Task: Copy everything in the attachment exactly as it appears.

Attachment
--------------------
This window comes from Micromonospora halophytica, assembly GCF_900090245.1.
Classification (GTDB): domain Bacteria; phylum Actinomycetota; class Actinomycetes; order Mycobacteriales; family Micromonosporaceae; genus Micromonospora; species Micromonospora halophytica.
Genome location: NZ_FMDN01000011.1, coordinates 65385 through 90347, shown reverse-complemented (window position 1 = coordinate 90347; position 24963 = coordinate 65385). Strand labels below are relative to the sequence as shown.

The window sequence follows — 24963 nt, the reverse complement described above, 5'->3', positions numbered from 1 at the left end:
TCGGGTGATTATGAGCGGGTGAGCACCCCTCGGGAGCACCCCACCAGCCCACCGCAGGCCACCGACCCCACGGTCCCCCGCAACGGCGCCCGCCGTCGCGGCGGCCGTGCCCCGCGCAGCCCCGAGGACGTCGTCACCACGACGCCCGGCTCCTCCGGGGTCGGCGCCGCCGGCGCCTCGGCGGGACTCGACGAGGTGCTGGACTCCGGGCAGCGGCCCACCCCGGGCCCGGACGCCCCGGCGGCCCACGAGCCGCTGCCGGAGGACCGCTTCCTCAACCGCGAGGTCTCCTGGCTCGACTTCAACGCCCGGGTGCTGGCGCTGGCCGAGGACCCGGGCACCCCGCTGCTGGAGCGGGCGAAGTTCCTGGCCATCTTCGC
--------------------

This window comes from Micromonospora halophytica, assembly GCF_900090245.1.
Classification (GTDB): domain Bacteria; phylum Actinomycetota; class Actinomycetes; order Mycobacteriales; family Micromonosporaceae; genus Micromonospora; species Micromonospora halophytica.
Genome location: NZ_FMDN01000011.1, coordinates 65385 through 90347, shown reverse-complemented (window position 1 = coordinate 90347; position 24963 = coordinate 65385). Strand labels below are relative to the sequence as shown.

The window sequence follows — 24963 nt, the reverse complement described above, 5'->3', positions numbered from 1 at the left end:
TCGGGTGATTATGAGCGGGTGAGCACCCCTCGGGAGCACCCCACCAGCCCACCGCAGGCCACCGACCCCACGGTCCCCCGCAACGGCGCCCGCCGTCGCGGCGGCCGTGCCCCGCGCAGCCCCGAGGACGTCGTCACCACGACGCCCGGCTCCTCCGGGGTCGGCGCCGCCGGCGCCTCGGCGGGACTCGACGAGGTGCTGGACTCCGGGCAGCGGCCCACCCCGGGCCCGGACGCCCCGGCGGCCCACGAGCCGCTGCCGGAGGACCGCTTCCTCAACCGCGAGGTCTCCTGGCTCGACTTCAACGCCCGGGTGCTGGCGCTGGCCGAGGACCCGGGCACCCCGCTGCTGGAGCGGGCGAAGTTCCTGGCCATCTTCGC